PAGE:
• It's becoming more and more dangerous to move around the country, officials said
  • An official said it was 'imperative' for U.S. expats to arrange for their own safety
  • USAID noted that Sudan was faced with shortages in food, water and power

U.S. nationals and other expatriates have been hiring private security companies for assistance in escaping from war-torn Sudan after the White House announced last week it cannot provide evacuation for Americans stuck in the country.

Dale Buckner, CEO of private security firm Global Guardian, told Wall Street Journal that the company's rescue teams "have to navigate dozens of checkpoints in an active war zone" to help get the stranded expats out of Sudan.

"We have hundreds of other clients waiting. But it's increasingly getting dangerous," Buckner said.

All U.S. government staff working at the embassy in Khartoum, as well as their dependents, have been evacuated, including a small group of diplomats from other countries, officials said Saturday. Fewer than 100 people have been flown out of the war zone, officials told journalists over the weekend.

The U.S. embassy in Khartoum issued a security notice on April 16, stating that "Americans should have no expectation of a US government-coordinated evacuation at this time."

John Bass, Undersecretary of State for Management, said the White House does not expect the security situation in Sudan to change in the near term. He added that the U.S. does not foresee coordination to evacuate American nationals in the coming days.

Vedant Patel, Principal Deputy spokesperson with the U.S. State Department, also said in a Friday press briefing that it was "imperative" for U.S. citizens still in Sudan to "make their own arrangements to stay safe in these difficult circumstances."

Patel reiterated the White House's August 2021 advice to Americans to not travel to the country.

Buckner said Global Guardian staffers reported the presence of armed paramilitary at various checkpoints and downed bridges across the North African nation.

In an interview with CNN Thursday, Buckner said attempts for a ceasefire failed because "you have forces on both sides deployed across the country" and it was difficult to deliver the message of a truce "at the lowest level."

The U.S. embassy has since urged American nationals to "shelter in place until further notice." The notice was issued hours after the Sudanese military said it agreed to guarantee evacuation requests placed by China, the U.S., France and the UK, NBC reported.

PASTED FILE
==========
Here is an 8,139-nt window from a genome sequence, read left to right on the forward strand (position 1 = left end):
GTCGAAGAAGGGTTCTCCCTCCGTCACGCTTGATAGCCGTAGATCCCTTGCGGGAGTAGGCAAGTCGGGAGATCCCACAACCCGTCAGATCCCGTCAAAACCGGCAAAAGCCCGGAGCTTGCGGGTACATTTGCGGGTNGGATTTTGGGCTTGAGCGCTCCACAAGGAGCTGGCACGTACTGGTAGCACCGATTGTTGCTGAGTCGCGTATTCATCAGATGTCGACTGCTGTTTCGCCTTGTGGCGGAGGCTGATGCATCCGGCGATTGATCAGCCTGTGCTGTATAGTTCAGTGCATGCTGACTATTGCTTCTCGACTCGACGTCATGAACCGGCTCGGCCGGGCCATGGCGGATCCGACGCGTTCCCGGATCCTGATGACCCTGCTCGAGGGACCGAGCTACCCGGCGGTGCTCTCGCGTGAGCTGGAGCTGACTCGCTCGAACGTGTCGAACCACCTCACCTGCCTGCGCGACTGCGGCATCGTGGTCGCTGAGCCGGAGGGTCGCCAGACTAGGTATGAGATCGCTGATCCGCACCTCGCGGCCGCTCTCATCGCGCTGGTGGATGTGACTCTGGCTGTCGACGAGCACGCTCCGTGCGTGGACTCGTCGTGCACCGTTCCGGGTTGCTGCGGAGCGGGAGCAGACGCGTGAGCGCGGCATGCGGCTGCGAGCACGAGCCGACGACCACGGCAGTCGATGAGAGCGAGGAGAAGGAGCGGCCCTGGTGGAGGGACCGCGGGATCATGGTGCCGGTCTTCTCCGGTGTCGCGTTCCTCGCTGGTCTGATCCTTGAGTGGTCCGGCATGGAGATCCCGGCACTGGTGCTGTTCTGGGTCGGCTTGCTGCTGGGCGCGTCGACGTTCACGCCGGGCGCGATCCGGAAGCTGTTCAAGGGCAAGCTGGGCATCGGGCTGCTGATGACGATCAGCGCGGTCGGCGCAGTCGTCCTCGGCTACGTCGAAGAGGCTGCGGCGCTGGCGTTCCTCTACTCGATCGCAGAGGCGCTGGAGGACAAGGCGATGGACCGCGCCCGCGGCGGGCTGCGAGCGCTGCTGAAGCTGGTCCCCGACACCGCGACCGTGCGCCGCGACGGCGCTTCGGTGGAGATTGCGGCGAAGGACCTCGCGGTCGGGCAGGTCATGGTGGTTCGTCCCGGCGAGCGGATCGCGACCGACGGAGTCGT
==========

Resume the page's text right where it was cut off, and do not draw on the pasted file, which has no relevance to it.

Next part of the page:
Even after the Sudan military's statement, the U.S. embassy's alert noted that it wasn't safe yet to coordinate evacuation of private nationals. "The embassy is unable to assist convoys. Traveling in any convoy is at your own risk," the consulate added.

There are an estimated 16,000 American expats in Sudan, many being dual citizens, as per NBC. About 500 of them reportedly communicated with the U.S. embassy last week. As of Saturday, 55 American expats have requested evacuation.

Samantha Power, head of the U.S. Agency for International Development (USAID), said Sunday that civilians trapped in their residences had no access to medicines as the country continues to grapple with shortages of food, water and power, according to The Guardian.

Meanwhile, the White House is looking for options to get American expats out of Sudan, Reuters reported. Other countries including Britain, France, Germany, Italy, Egypt, Saudi Arabia Kuwait, Qatar, Russia and Sweden have either evacuated some of its citizens or are working to get their nationals out of Sudan.

The evacuations of some international diplomats Friday came after the third attempt at a ceasefire between the warring factions in Sudan collapsed. The World Health Organization (WHO) estimated that more than 400 people have been killed since the fighting started in mid-April and more than 3,500 have been injured. The actual death and injury tolls are believed to be much higher.

Fighting in Sudan started as a fierce power struggle broke through between the Sudanese armed forces loyal to the country's de facto ruler, Gen. Abdel Fattah al-Burhan, and the paramilitaries under the Rapid Support Forces (RSF) who follow former war leader Gen. Mohamed Hamdan "Hemedti" Dagalo.

Deputy head of Sudan's sovereign council General Mohamed Hamdan Dagalo speaks during a press conference in Khartoum
Sudan's Gen. Mohamed Hamdan Dagalo, aka Hemedti. Reuters